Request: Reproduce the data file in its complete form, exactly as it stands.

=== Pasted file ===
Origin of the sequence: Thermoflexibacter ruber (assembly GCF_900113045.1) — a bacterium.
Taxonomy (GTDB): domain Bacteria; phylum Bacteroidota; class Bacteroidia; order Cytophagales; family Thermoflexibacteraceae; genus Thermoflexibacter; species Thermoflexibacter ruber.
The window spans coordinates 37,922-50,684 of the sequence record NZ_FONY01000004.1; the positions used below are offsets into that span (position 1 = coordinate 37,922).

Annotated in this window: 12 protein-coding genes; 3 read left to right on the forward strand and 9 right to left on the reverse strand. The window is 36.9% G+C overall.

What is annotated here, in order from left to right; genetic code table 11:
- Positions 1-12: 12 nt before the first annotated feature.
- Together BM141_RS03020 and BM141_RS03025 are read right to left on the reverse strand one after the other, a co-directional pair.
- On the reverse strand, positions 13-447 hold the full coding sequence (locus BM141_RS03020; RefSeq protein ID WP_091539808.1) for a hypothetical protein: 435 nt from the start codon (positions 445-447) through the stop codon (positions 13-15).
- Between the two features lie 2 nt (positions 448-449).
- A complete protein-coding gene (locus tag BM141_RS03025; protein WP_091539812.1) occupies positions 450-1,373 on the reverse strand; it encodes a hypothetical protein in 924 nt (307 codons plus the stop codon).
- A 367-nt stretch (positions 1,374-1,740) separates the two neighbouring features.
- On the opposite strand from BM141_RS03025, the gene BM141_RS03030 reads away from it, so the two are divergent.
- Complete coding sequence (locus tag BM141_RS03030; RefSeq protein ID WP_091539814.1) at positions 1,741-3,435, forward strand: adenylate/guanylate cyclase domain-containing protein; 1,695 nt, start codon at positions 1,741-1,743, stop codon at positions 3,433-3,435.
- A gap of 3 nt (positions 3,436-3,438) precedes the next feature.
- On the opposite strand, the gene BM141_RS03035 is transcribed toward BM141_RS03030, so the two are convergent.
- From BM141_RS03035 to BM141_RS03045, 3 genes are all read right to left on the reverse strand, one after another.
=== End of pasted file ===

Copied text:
Origin of the sequence: Thermoflexibacter ruber (assembly GCF_900113045.1) — a bacterium.
Taxonomy (GTDB): domain Bacteria; phylum Bacteroidota; class Bacteroidia; order Cytophagales; family Thermoflexibacteraceae; genus Thermoflexibacter; species Thermoflexibacter ruber.
The window spans coordinates 37,922-50,684 of the sequence record NZ_FONY01000004.1; the positions used below are offsets into that span (position 1 = coordinate 37,922).

Annotated in this window: 12 protein-coding genes; 3 read left to right on the forward strand and 9 right to left on the reverse strand. The window is 36.9% G+C overall.

What is annotated here, in order from left to right; genetic code table 11:
- Positions 1-12: 12 nt before the first annotated feature.
- Together BM141_RS03020 and BM141_RS03025 are read right to left on the reverse strand one after the other, a co-directional pair.
- On the reverse strand, positions 13-447 hold the full coding sequence (locus BM141_RS03020; RefSeq protein ID WP_091539808.1) for a hypothetical protein: 435 nt from the start codon (positions 445-447) through the stop codon (positions 13-15).
- Between the two features lie 2 nt (positions 448-449).
- A complete protein-coding gene (locus tag BM141_RS03025; protein WP_091539812.1) occupies positions 450-1,373 on the reverse strand; it encodes a hypothetical protein in 924 nt (307 codons plus the stop codon).
- A 367-nt stretch (positions 1,374-1,740) separates the two neighbouring features.
- On the opposite strand from BM141_RS03025, the gene BM141_RS03030 reads away from it, so the two are divergent.
- Complete coding sequence (locus tag BM141_RS03030; RefSeq protein ID WP_091539814.1) at positions 1,741-3,435, forward strand: adenylate/guanylate cyclase domain-containing protein; 1,695 nt, start codon at positions 1,741-1,743, stop codon at positions 3,433-3,435.
- A gap of 3 nt (positions 3,436-3,438) precedes the next feature.
- On the opposite strand, the gene BM141_RS03035 is transcribed toward BM141_RS03030, so the two are convergent.
- From BM141_RS03035 to BM141_RS03045, 3 genes are all read right to left on the reverse strand, one after another.